Amazon Prime Air flight crashes in Texas after 6,000ft nosedive
Three aboard Boeing freighter killed after mystery plummet
Three people were killed when an Amazon Prime Air-branded cargo flight crashed near Houston, Texas, on Saturday afternoon.
The Boeing 767-375ER, owned and flown by cargo outfit Atlas Air as flight number 5Y3591, is said to have entered an unexpected nosedive from around 6,000ft while on a scheduled cargo run between Miami Airport and Houston George Bush International.
No dangerous cargo was declared on the manifest, according to US National Transportation Safety Board (NTSB) officials.
A popular flight-tracking website recorded the fatal flight's route; however, data from these sites is not precise and is known to contain anomalies and misreadings. It is useful only as a general guide to where the aircraft was operating.
Two bodies have been recovered from Trinity Bay, near the Texan city of Anahuac. One was identified as Sean Archuleta, a Mesa Air captain who was reportedly on the flight deck jump seat. Many airlines have agreements allowing flight crew to "position" to other airports, ready to fly their own company's aircraft.
'Crash nobody would survive'
Chambers County Sheriff Brian Hawthorne said on Saturday that the Boeing 767 "went in nose first" and that it was "probably a crash that nobody would survive," according to the American Associated Press newswire. The part of Trinity Bay where the Amazon Air-branded freighter crashed was said to be mostly mud flats with water depth varying between 0 and 1.5m (5ft).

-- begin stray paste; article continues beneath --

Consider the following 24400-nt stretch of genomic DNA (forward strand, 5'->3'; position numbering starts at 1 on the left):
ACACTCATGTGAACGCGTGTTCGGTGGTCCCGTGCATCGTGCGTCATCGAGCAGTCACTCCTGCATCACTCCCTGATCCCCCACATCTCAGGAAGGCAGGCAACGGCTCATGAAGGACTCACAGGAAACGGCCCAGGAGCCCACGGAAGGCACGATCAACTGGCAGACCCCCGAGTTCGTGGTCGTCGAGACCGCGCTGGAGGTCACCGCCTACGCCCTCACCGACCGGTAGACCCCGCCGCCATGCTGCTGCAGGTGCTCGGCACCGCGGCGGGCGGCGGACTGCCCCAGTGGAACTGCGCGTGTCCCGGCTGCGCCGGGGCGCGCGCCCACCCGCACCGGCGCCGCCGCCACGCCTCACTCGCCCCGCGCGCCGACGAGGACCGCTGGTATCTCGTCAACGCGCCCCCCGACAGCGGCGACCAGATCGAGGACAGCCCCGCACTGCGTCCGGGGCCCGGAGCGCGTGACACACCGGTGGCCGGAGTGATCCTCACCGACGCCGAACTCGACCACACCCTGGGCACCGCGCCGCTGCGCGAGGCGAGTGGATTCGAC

Dave Clark, senior vice president of worldwide operations at Amazon, said in a statement: "Our thoughts and prayers are with the flight crew, their families and friends along with the entire team at Atlas Air during this terrible tragedy. We appreciate the first responders who worked urgently to provide support."
Robert Sumwalt, chairman of the NTSB, told local reporters yesterday that preliminary clues showed "no evidence of the aircraft trying to turn or pull up at the last moments". Investigators are now searching for the aircraft's so-called black boxes, the flight data recorder and the cockpit voice recorder, which will contain critical clues as to what caused the crash.
Boeing 767s were the mainstay of many airlines over the last two decades. They still serve as cargo aircraft today. Amazon has a fleet of around 40 leased 767s in the cargo role, 20 of which are flown and maintained by Atlas Air, and is expected to take delivery of 10 more in the next two years. ®